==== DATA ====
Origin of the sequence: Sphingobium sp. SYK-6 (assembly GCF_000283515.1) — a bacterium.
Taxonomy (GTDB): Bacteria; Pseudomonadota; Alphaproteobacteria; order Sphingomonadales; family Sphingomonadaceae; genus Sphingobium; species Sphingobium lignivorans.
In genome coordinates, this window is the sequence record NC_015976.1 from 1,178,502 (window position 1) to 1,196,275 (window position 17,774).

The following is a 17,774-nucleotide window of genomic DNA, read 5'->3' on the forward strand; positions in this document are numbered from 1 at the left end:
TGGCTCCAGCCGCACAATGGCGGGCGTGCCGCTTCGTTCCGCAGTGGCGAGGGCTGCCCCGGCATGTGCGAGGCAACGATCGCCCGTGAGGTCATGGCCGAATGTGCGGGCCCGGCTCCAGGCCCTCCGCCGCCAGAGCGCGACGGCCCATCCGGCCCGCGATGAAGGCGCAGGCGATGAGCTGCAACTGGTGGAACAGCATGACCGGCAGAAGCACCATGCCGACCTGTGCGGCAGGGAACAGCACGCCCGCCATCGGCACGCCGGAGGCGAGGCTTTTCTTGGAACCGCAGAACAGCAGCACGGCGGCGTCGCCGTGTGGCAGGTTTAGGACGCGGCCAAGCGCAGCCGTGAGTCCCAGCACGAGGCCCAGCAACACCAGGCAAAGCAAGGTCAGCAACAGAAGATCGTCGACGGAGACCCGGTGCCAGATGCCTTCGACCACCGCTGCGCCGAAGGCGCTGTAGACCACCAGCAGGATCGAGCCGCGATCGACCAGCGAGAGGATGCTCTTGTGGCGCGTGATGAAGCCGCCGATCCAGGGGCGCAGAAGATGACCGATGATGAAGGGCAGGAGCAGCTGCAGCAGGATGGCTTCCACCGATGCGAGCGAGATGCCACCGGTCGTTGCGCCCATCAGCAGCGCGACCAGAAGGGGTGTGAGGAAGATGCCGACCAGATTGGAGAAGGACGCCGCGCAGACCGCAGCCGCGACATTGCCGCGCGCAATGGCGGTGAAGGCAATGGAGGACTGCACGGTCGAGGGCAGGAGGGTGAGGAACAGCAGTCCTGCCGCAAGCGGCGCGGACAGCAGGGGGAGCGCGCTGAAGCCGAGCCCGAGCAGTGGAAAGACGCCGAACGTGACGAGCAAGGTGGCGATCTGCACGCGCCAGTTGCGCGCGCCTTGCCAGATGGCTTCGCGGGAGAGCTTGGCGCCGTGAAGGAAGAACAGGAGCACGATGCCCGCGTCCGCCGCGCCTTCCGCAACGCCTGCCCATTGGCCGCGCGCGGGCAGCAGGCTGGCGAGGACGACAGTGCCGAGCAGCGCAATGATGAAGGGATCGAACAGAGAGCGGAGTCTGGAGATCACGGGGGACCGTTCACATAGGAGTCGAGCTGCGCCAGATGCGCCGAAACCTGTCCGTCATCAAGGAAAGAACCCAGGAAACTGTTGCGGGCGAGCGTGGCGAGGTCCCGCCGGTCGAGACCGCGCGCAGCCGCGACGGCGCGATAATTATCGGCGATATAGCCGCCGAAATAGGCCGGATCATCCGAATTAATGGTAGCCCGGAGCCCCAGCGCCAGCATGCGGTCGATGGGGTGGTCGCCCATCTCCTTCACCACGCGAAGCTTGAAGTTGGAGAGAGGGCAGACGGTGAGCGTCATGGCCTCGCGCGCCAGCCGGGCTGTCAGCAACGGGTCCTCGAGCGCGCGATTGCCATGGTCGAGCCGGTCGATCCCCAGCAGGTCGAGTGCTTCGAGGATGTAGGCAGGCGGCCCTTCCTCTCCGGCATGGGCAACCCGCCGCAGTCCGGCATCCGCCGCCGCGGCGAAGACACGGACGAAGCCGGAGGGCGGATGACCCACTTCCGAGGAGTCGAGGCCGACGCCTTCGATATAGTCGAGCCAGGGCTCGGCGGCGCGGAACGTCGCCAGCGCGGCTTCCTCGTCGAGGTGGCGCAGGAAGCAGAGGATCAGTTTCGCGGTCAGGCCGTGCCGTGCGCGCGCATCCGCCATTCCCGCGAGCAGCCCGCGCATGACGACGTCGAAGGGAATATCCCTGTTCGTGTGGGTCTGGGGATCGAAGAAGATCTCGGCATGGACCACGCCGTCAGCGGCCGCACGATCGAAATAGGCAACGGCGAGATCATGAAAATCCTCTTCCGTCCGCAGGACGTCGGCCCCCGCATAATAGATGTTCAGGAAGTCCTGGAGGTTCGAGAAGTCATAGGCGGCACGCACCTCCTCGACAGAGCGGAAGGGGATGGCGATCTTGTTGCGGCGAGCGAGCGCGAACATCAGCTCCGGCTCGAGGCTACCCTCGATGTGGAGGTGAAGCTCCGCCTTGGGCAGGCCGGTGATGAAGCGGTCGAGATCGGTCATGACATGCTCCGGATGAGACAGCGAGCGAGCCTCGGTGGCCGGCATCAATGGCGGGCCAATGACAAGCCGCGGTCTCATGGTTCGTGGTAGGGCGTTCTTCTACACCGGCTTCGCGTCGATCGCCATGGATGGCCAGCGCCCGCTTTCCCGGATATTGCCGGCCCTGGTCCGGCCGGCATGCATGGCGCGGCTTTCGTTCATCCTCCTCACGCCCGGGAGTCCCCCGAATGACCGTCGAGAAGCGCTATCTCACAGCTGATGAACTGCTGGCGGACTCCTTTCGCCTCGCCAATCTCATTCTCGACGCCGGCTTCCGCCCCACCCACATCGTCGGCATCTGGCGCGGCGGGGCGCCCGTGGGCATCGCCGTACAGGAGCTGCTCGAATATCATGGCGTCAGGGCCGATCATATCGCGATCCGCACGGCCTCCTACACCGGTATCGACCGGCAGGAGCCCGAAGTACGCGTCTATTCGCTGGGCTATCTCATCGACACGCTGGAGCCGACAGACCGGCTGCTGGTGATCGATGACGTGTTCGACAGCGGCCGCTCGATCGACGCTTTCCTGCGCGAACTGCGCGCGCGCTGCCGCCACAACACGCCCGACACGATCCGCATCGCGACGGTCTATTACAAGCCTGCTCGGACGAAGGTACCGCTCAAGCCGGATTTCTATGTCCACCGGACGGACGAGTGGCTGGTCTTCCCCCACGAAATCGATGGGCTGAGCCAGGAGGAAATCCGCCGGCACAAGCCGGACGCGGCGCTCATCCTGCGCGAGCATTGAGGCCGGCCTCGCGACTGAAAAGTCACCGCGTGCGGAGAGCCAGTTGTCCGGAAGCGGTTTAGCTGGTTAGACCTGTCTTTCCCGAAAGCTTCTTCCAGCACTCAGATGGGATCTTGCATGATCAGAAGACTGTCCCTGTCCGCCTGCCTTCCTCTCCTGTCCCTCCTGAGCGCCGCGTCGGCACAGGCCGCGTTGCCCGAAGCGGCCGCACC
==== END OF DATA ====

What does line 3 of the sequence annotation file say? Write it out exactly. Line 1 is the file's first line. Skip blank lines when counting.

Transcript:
In genome coordinates, this window is the sequence record NC_015976.1 from 1,178,502 (window position 1) to 1,196,275 (window position 17,774).